This isn't one firm, it's many. This happens several times a year.
A partner calls to tell me, "Sam is leaving...just gave notice...." Sam is typically going to another firm or into industry.
Sam is a key player. Male or female, Sam is usually an associate or more senior "staff" person. Someone with 3-6 years of experience. A solid up-and-comer. Someone we all had high hopes for.
I'll get the call because Sam was an integral part of the development of a practice group. Sam is usually a pretty decent marketer...gets it. Understands service and relationships. Knows what it takes to make and keep a client happy. And a good enough technician to lead more junior people.
Partners rely on Sam and clients trust Sam. Sam was damn good at a lot of things. Everybody spoke well of Sam.
No one ever said Sam was perfect (no Sam ever is...) but Sam was probably going to be a partner, maybe even the next partner. Nobody had a problem with that...they were glad. Sam was good for the firm.
The firm is a decent firm. Good people who are well-meaning. Average pay. But a typical firm in the sense that deadlines are many and positive feedback is rare. Culture is decent but delegation, training, and mentoring aren't what they ought to be and the partners know they should work on this.
Sam was hope and promise for the firm's next generation. The younger team members looked up to Sam and Sam mentored them. It's a crying shame that Sam left.
It's what happens after Sam leaves that I'm writing about today.
People are heard saying, "Sam wasn't all that good, anyway." Sam <gasp> made some mistakes now and then. Sam could have been better. We'll get by without Sam. No big deal.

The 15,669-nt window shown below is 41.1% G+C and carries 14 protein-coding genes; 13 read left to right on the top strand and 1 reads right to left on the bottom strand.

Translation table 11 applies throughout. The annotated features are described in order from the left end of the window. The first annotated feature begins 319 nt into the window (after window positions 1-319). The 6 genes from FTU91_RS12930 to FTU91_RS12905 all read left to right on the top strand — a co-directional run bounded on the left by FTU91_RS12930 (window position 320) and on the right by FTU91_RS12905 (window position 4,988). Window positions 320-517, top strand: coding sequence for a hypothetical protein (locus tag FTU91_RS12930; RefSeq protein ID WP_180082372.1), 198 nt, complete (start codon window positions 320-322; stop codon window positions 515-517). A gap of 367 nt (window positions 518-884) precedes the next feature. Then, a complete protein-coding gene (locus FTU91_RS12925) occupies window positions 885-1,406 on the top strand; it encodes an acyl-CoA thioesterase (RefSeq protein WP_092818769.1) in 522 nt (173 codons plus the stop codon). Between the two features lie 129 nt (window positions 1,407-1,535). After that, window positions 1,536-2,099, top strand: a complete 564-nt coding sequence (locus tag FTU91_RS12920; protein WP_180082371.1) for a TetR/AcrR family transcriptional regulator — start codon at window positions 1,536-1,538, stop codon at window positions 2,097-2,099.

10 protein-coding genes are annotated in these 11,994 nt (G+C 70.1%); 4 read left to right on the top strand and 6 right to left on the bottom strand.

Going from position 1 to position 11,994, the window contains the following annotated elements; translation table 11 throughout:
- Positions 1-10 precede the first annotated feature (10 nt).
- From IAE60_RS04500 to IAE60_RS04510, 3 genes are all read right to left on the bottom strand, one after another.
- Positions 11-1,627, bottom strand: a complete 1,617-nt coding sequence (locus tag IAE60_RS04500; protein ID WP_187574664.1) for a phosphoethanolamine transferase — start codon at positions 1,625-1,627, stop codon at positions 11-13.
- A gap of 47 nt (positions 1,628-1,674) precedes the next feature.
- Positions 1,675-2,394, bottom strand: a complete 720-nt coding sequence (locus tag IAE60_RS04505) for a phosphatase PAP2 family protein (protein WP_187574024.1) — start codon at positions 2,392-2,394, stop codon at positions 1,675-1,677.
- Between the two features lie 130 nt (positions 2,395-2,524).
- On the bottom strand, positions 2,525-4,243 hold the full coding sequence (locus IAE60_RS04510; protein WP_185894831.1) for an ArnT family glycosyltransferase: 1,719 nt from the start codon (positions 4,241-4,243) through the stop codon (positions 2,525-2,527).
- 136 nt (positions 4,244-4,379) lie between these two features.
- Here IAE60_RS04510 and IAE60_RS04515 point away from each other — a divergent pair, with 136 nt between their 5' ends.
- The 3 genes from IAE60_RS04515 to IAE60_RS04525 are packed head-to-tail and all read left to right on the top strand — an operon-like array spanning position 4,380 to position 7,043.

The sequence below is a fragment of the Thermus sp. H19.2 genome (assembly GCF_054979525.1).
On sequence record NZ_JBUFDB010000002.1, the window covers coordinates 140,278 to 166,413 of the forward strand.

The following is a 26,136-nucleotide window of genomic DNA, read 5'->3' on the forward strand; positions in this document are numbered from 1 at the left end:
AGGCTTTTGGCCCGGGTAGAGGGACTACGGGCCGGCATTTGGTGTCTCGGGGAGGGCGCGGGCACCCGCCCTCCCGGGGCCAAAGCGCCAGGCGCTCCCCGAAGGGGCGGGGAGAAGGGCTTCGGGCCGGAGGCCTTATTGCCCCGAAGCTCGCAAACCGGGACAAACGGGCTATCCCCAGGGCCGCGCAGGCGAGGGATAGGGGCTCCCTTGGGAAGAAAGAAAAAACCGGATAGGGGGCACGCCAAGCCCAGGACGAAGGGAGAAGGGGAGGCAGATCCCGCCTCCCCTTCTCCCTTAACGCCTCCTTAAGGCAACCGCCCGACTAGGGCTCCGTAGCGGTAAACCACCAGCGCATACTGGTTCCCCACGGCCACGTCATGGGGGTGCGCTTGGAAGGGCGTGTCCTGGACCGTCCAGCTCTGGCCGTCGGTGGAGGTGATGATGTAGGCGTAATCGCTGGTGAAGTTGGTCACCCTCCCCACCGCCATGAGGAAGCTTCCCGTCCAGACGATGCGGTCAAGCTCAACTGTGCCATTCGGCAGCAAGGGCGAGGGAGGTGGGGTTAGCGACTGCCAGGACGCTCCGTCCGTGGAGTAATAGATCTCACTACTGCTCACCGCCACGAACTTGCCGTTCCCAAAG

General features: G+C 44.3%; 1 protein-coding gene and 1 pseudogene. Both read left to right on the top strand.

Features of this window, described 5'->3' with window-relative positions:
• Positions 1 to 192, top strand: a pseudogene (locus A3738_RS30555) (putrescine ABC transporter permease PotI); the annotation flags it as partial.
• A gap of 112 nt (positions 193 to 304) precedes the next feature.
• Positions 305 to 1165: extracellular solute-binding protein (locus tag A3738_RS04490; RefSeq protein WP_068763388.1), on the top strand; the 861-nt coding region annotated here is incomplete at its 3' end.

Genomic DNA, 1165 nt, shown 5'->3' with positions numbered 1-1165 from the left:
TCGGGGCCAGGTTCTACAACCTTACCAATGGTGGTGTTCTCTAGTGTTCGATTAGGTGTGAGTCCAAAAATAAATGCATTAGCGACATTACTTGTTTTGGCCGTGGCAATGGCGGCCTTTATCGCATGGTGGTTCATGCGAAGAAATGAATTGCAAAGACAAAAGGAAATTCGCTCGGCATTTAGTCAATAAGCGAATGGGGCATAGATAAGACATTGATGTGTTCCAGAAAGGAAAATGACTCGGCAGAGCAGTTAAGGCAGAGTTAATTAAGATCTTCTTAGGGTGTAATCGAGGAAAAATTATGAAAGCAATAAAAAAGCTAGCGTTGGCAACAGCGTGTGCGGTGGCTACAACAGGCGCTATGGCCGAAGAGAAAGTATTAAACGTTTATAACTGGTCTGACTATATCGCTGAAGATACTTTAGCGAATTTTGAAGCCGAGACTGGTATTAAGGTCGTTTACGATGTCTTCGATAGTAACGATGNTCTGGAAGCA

Truth? Or sour grapes?
You lose one Sam and maybe it IS just Sam. After all, if Sam got itchy, and no one even saw it coming, something wasn't right. Sam might have been a disloyal, untrustworthy bum. So, okay, it was Sam and not the firm.
But firms tend to lose a lot of Sams. How do I know? Partly because I get a good number of these calls.
But I also know this because lots of firms (across the accounting and legal professions) say they don't have successors. They report that, among their most senior people, none are really strong leaders or "partner material."
It doesn't seem to occur to the firms that they've had lots of Sams over the years, but the Sams were the most ambitious of their people. The most innovative. And the most antsy. They moved on.
Could the Sams see that there wasn't the type of opportunity for entrepreneurial leadership that they hoped for within the firm? Or the timeframe they desired? Could they see that firms are resistant to change and likely to do things the same way they've always been done?
In some firms, all the Sams have moved on. The Sams, being the most leadership-oriented team members, moved on and left the more laid-back, content non-Sams behind. The non-Sams are least likely to want to lead or to develop business.
If this has happened in your firm, don't be unreasonably disappointed in the people who remain. It's not that you have a bad lot--these non-Sam types are necessary, too. It's just that you've lost 'balance' in your mix or blend. Losing the more outgoing performers leaves you with the more steady, calm do-ers.
Moral(s) of the story:
If you lose more than one Sam every couple years, or if you tend to lose your Sams at about the same point in their career, it's probably you, not them. If you're in such a situation, it's most likely a result of one or more characteristics of your firm's culture. It's not usually money.
It's awfully easy to let feelings of betrayal and disappointment about Sam departures lull you into a "well, we didn't want them anyway" mindset. But this defensive mentality prevents you from learning what you need to know to make sure you don't keep losing Sams!
Look carefully at why they're leaving. Try to be open to other perspectives on what it's like to work and build a career in your firm. Understand and accept the REAL reasons people leave.
Then do what you need to do to provide the environment and culture that inspires your Sams to stay, grow, and eventually lead.